Salted Password Hashing
There are many ways in which passwords can be stored, with varying levels of security. Salted password hashing uses a non-reversible hashing algorithm with the inclusion of a randomised element to make it more difficult to obtain user passwords.
When creating software that includes a login process with a user name and password, the login credentials must be stored in some format. This information must be secured to prevent unauthorised users from finding the passwords and accessing sensitive information. Failure to protect passwords could lead to loss of credibility as a software developer, loss of money if a client decides to sue and loss of users who believe their information is insecure.
Passwords can be stored in many places, such as in files or databases. The security of the file system or database management system and any network security provide a first line of defence against malicious access. However, it is possible that these defences are overcome or that a user with access to the raw data wishes to access it improperly. The level of security of the credentials list is then determined by the format in which it is stored.
Plain Text Password Storage
The most basic way to store user credentials is using plain text. In such a scheme the login names and passwords are stored in pairs. When a user requests access to the system, the provided user name and password are compared with the list. Plain text storage is dangerous. If a malicious user obtains the credentials file, they gain access to every user account.
The table above shows the layout of a plain text credentials file. You should never use this type of storage. Even if your system does not contain sensitive data, it is likely that some users will use the same login details for other systems or web sites that do.
A second way to store credentials is to encrypt the passwords using a reversible algorithm. When a user tries to login, their user name is located in the list and the associated password is decrypted. The decrypted password is compared to that entered to determine if they are allowed access to the system. This is more secure than plain text but still has problems. If a malicious user has access to the file they may be able to reverse engineer the encryption algorithm and gain access to the entire password list.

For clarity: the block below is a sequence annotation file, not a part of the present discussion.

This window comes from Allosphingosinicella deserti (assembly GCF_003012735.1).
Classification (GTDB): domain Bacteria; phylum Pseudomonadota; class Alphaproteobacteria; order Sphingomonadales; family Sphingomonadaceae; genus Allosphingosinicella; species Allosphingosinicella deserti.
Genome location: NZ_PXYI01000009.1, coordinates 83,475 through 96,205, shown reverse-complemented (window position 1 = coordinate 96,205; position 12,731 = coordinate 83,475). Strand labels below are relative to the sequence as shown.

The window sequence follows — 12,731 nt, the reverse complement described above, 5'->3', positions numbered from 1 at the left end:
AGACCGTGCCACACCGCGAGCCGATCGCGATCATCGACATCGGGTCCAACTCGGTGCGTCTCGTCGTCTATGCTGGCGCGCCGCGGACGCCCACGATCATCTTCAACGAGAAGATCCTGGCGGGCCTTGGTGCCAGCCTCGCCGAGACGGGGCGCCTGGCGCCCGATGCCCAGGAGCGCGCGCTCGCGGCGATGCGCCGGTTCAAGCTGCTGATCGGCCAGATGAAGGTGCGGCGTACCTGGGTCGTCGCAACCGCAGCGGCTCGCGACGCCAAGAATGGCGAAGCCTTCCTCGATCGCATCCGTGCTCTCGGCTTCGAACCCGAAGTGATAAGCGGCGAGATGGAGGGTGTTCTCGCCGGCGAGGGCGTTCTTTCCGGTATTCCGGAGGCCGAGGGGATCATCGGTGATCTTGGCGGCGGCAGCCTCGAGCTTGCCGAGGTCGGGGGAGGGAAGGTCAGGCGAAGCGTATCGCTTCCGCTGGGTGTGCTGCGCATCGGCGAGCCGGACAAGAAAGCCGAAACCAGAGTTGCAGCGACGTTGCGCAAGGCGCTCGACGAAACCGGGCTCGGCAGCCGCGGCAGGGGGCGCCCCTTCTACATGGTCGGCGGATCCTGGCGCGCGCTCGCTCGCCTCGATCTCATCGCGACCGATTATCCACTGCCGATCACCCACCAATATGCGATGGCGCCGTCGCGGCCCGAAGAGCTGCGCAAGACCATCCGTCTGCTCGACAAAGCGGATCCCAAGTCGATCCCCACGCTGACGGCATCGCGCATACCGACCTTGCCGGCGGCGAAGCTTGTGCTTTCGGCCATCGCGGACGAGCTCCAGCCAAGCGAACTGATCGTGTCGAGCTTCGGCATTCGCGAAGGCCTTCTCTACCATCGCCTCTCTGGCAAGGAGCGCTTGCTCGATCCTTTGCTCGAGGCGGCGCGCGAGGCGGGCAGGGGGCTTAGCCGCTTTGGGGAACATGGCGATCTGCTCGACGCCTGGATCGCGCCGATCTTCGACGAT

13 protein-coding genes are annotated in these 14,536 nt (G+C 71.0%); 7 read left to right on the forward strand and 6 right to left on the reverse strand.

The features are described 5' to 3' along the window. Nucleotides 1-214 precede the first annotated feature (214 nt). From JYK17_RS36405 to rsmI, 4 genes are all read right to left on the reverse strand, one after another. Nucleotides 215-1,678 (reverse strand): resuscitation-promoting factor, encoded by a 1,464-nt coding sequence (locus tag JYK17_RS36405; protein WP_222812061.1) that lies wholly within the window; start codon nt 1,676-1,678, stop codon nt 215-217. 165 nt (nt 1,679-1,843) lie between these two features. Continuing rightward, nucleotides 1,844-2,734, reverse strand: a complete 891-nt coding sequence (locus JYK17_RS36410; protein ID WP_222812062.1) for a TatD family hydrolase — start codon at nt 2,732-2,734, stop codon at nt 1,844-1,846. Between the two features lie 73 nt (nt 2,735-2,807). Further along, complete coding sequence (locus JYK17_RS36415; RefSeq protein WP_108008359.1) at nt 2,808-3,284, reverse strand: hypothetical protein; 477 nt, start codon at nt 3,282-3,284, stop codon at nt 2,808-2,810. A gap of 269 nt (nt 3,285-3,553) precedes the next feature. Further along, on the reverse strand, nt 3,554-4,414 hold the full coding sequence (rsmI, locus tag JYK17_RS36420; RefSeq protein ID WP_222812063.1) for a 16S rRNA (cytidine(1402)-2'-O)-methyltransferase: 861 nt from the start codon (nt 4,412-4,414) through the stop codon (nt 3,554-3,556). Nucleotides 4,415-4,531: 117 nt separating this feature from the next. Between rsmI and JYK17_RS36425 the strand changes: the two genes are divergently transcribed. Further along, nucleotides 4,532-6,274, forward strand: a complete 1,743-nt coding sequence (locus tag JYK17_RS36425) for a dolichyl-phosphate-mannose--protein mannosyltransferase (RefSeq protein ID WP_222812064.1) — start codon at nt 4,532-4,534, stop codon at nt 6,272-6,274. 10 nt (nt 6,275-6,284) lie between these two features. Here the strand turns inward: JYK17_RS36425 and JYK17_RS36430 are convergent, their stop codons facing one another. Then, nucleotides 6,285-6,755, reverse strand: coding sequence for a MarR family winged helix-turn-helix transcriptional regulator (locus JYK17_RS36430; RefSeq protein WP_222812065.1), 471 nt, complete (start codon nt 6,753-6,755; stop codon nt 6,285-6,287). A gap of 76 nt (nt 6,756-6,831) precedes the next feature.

The table above shows the previous list of users and passwords with encrypted passwords. In this case the encryption is over-simplistic but shows the problem that it is possible to find a user's password if you know the algorithm.
A third option for securing credentials is password hashing. Passwords are encrypted using a one-way algorithm that cannot easily be decrypted to find the original value. When the user logs in, the password that they provide is hashed using the same algorithm. The hashed value is then compared with the matching hash in the credentials list.
The above table shows an example set of hashed passwords. This table highlights one key problem with this method of storage. As Stephen and Sarah have used the same password they also share the same hash value. If someone were to have access to the password file they could look for groups of users with matching hash codes. This would probably indicate that those users have used real words for their passwords. This information could be used to start a dictionary attack.
Salting Hashed Passwords
The last method of storing passwords that we will consider is the salted hashed password list. The overall process is similar to hashing described above. In addition, a random value is introduced for each user. This salt value is included with the password when the hash value is calculated and is stored with the user record. Including the salt value means that two users with the same password will have different password hashes.
|User||Random Salt||Password Hash|
In the above table we have a new column storing the salt value for each user. Including the salt means that the password hashes for Stephen and Sarah are different.
6 February 2011